“I threw a rock into the air, tossed with very little care. It hit a limb I did not see, conked my wife who then conked me.”
If you think that’s bad poetry, you should have seen the original version. The first draft was written when I awoke during the night with an idea for a column. Some of my best ideas come when I should be sleeping. Some of my worst ideas come then also. It’s too early to know which category this column may end up in, but it struck me that when a man hits his wife in the head with a rock, their story should be told.
It was a nice afternoon in early March. The weather was still cool enough that snakes were mostly dormant, or at least sluggish enough they’d be slow to strike. Jane and I went to our favorite woods to take a walk by a spring-fed stream, planning to clip some unwanted nandinas and palmettos which keep spreading. We first stopped at the edge to cut a few kudzu vines. Clipping won’t kill kudzu but will at least aggravate it, making the pest renew its quest for more territory.
Jane was leaning over while using a pair of hand clippers at ground level. I had a battery-operated hedge trimmer for vines, briars, and such. There were a few scattered rocks in the area, none of them large, which I decided to toss toward a pile about ten feet beyond my wife. Two perfectly arched pitches sailed well above her head and landed exactly where they were supposed to. The third, however, didn’t cooperate. It ricocheted off a limb I hadn’t noticed and hit her on the head hard enough to bring tears. I think she cried too.
She didn’t really conk me back. She didn’t even pout, go rest in the truck, or agree for me to take her home. We had just begun an afternoon of something we enjoy, and Jane was determined to stay. Her head hurt badly enough it would have stopped me from working, but she kept clipping as I kept apologizing. It’s an awful feeling when your carelessness leads to someone getting hurt. If it’s someone you love, it feels even worse.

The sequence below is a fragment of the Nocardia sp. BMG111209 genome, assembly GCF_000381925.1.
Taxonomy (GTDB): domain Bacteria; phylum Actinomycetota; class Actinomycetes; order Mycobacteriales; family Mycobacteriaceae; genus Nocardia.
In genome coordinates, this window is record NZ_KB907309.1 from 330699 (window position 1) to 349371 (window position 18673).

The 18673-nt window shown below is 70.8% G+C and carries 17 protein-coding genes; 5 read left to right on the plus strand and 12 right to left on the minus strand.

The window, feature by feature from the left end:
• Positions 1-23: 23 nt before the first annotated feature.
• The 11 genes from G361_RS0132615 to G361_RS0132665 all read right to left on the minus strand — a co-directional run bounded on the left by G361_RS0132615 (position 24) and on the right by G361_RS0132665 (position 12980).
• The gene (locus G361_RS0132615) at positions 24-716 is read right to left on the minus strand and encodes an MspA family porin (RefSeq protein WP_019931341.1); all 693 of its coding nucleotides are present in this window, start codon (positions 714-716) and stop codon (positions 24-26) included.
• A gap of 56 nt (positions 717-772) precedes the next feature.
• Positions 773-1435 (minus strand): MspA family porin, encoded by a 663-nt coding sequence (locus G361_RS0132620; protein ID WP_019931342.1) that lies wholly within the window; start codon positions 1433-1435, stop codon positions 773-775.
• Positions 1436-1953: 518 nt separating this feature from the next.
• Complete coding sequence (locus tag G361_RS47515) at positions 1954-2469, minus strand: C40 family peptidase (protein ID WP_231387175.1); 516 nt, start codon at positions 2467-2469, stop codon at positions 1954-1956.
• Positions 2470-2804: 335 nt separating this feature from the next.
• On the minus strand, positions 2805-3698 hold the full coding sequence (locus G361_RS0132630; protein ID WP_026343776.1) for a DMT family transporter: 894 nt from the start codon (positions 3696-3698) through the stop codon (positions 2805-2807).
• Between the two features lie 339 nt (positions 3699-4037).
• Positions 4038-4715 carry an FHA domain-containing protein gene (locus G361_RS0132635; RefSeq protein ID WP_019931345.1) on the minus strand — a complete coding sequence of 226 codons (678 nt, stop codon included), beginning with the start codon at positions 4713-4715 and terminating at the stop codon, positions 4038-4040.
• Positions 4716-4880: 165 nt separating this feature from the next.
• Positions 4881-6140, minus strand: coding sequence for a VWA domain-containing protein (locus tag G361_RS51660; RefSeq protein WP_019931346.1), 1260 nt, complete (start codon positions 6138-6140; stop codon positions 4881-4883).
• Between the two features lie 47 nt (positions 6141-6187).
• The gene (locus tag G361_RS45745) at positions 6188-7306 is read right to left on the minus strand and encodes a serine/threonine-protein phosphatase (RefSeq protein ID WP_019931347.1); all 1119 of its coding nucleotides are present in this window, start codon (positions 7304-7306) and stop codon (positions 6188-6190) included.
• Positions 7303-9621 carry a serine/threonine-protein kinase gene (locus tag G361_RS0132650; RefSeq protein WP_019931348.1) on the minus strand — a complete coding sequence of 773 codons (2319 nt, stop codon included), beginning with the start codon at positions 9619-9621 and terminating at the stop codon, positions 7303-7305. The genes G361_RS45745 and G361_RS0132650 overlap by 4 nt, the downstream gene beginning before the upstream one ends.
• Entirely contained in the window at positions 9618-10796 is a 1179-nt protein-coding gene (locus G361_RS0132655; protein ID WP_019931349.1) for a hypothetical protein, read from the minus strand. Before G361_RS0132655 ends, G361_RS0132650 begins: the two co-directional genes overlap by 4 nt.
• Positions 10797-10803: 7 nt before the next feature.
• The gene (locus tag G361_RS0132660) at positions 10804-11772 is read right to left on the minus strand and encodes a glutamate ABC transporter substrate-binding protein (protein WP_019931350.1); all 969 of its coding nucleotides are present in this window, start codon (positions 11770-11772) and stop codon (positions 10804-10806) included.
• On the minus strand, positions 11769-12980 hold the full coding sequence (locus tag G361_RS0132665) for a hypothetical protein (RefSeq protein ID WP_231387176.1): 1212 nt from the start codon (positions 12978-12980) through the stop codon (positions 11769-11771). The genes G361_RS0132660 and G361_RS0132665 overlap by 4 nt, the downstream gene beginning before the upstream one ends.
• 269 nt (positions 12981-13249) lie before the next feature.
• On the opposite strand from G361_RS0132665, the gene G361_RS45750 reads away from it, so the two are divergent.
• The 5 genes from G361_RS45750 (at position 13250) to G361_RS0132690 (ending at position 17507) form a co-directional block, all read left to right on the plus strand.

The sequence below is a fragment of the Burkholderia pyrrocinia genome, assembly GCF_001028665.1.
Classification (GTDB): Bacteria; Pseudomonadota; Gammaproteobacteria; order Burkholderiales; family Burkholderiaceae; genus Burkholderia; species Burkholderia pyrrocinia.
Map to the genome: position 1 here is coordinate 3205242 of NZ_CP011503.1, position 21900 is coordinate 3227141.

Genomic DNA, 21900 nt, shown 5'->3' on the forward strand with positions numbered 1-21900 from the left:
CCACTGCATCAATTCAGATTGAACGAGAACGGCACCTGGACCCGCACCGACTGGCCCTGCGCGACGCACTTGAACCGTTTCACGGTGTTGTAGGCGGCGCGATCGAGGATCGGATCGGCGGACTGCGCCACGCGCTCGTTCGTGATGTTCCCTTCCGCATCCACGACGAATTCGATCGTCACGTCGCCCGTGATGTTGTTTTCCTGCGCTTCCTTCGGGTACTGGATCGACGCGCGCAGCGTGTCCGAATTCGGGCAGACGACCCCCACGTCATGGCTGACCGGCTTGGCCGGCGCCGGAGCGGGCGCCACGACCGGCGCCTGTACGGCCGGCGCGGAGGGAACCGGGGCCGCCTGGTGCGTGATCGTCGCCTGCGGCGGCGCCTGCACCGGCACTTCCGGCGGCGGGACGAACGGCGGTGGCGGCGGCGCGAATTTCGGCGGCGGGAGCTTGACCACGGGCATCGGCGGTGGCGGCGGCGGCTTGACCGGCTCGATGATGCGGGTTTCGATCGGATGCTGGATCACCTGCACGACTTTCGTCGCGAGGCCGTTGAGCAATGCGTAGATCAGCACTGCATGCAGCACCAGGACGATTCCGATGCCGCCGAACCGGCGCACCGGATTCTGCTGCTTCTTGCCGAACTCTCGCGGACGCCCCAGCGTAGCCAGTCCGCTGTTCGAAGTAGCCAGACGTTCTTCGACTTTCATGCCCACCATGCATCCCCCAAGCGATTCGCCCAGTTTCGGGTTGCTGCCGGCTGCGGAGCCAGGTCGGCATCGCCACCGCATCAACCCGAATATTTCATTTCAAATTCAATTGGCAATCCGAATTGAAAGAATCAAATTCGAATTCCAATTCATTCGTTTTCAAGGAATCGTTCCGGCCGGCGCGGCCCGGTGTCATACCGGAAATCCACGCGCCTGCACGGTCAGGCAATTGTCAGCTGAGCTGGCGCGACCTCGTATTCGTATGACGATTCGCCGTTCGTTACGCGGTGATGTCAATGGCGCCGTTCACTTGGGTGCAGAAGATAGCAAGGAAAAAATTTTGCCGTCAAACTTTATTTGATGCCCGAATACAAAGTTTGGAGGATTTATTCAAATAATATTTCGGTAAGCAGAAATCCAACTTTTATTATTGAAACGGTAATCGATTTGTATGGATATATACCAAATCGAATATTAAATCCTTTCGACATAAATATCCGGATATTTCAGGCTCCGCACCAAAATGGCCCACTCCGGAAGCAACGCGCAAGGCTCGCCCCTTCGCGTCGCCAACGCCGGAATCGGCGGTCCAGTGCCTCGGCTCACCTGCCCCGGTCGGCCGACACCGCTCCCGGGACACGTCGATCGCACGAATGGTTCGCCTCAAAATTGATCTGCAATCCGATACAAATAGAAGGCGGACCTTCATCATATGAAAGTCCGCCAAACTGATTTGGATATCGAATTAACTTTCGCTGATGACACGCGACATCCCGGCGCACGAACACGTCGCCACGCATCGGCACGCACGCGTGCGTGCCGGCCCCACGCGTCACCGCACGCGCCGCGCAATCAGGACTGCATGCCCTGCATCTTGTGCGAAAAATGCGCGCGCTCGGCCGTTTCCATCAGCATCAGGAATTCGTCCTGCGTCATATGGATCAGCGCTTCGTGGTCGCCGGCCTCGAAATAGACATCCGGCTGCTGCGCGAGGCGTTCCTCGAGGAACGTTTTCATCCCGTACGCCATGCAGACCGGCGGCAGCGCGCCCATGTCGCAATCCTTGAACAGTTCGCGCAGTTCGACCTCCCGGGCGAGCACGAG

The pain of Jane’s headache was slightly relieved by the opportunity to rib me a bit, reminding me then and several times since of the knot I put on her head. For over a week I was on my best behavior and did a commendable job of catching up on long-delayed projects around our home. Then the lump disappeared along with her headache and life returned to normal. It was a good day on Coley Crossing.
No lasting harm was done, so things worked out okay. But our misadventure poignantly reminded me of how quickly accidents can happen, of how tempting it is to throw stones without giving much thought to where they may land.
In early childhood I broke a kid’s tooth by accident. It happened at Lake Blackshear at a joint church social of Harmony Baptist and Smyrna Methodist. Our congregations were separated by fifty feet and a little water but joined by friendships, a love of fried chicken, and a common Savior.
Our group of rambunctious boys was rambling through a pine thicket when I reared back with my right arm to throw an empty drink bottle at a tree. What I didn’t know is that Neal Horne was right behind me. How the bottle missed his lip while chipping off half a front tooth I don’t know. Neal was a forgiving soul who didn’t point his finger in blame or offer to loosen a tooth of mine. He didn’t even complain.
There have been other careless things I’ve done, and I may not be finished yet. But what I’m guilty of more often is recklessly tossing words around. Whether said with intention, such as an angry retort, or purely by accident, like a shot of humor that misses the mark, the pain is still real and leaves scars which are slow to heal. Rocks made of words leave wounds in the heart. Internal injuries are sometimes the most challenging to repair. So, I added more verses to the poem, hoping it will remind me to be more cautious when casting stones of any kind.
“It’s best to look before we throw, to see which way our stones may go. When rocks are thrown into the air, they never fail to land somewhere.
The same is true of what we say, words can make or ruin a day. Before we speak it’s wise to ask, what if these words are my last?”